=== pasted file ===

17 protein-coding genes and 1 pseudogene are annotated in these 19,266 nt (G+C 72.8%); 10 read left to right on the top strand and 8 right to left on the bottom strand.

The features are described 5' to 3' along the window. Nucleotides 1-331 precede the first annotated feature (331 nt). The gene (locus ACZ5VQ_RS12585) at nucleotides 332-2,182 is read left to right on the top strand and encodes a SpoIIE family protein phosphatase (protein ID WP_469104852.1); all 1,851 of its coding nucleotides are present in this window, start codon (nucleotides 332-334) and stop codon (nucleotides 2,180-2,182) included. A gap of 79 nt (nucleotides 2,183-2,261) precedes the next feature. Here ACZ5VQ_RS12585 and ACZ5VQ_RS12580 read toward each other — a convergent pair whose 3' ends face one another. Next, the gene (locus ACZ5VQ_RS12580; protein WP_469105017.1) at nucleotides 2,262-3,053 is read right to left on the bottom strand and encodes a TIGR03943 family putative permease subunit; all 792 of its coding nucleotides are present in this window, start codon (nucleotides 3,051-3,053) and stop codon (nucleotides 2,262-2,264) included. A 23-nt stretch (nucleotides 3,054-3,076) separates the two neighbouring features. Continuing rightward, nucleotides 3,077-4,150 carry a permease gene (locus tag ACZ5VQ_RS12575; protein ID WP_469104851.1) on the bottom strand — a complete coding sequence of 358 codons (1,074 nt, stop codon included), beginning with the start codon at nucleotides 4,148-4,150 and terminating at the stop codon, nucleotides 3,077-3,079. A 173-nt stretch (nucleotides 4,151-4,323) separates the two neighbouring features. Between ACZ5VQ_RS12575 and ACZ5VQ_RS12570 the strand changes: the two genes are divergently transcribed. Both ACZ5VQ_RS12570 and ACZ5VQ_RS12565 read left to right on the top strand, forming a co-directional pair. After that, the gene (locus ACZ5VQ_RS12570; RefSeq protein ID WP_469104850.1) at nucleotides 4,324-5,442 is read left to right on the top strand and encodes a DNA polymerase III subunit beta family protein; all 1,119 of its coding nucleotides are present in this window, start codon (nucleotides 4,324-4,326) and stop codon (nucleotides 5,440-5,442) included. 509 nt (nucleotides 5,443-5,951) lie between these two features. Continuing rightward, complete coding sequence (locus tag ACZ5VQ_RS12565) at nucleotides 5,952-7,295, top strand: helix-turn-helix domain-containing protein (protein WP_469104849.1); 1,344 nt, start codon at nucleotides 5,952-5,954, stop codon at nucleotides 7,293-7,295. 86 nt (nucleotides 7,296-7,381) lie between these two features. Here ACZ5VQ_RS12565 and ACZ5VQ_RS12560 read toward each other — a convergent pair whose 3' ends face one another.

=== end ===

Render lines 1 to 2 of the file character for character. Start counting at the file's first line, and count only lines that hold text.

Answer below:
17 protein-coding genes and 1 pseudogene are annotated in these 19,266 nt (G+C 72.8%); 10 read left to right on the top strand and 8 right to left on the bottom strand.

The features are described 5' to 3' along the window. Nucleotides 1-331 precede the first annotated feature (331 nt). The gene (locus ACZ5VQ_RS12585) at nucleotides 332-2,182 is read left to right on the top strand and encodes a SpoIIE family protein phosphatase (protein ID WP_469104852.1); all 1,851 of its coding nucleotides are present in this window, start codon (nucleotides 332-334) and stop codon (nucleotides 2,180-2,182) included. A gap of 79 nt (nucleotides 2,183-2,261) precedes the next feature. Here ACZ5VQ_RS12585 and ACZ5VQ_RS12580 read toward each other — a convergent pair whose 3' ends face one another. Next, the gene (locus ACZ5VQ_RS12580; protein WP_469105017.1) at nucleotides 2,262-3,053 is read right to left on the bottom strand and encodes a TIGR03943 family putative permease subunit; all 792 of its coding nucleotides are present in this window, start codon (nucleotides 3,051-3,053) and stop codon (nucleotides 2,262-2,264) included. A 23-nt stretch (nucleotides 3,054-3,076) separates the two neighbouring features. Continuing rightward, nucleotides 3,077-4,150 carry a permease gene (locus tag ACZ5VQ_RS12575; protein ID WP_469104851.1) on the bottom strand — a complete coding sequence of 358 codons (1,074 nt, stop codon included), beginning with the start codon at nucleotides 4,148-4,150 and terminating at the stop codon, nucleotides 3,077-3,079. A 173-nt stretch (nucleotides 4,151-4,323) separates the two neighbouring features. Between ACZ5VQ_RS12575 and ACZ5VQ_RS12570 the strand changes: the two genes are divergently transcribed. Both ACZ5VQ_RS12570 and ACZ5VQ_RS12565 read left to right on the top strand, forming a co-directional pair. After that, the gene (locus ACZ5VQ_RS12570; RefSeq protein ID WP_469104850.1) at nucleotides 4,324-5,442 is read left to right on the top strand and encodes a DNA polymerase III subunit beta family protein; all 1,119 of its coding nucleotides are present in this window, start codon (nucleotides 4,324-4,326) and stop codon (nucleotides 5,440-5,442) included. 509 nt (nucleotides 5,443-5,951) lie between these two features. Continuing rightward, complete coding sequence (locus tag ACZ5VQ_RS12565) at nucleotides 5,952-7,295, top strand: helix-turn-helix domain-containing protein (protein WP_469104849.1); 1,344 nt, start codon at nucleotides 5,952-5,954, stop codon at nucleotides 7,293-7,295. 86 nt (nucleotides 7,296-7,381) lie between these two features. Here ACZ5VQ_RS12565 and ACZ5VQ_RS12560 read toward each other — a convergent pair whose 3' ends face one another.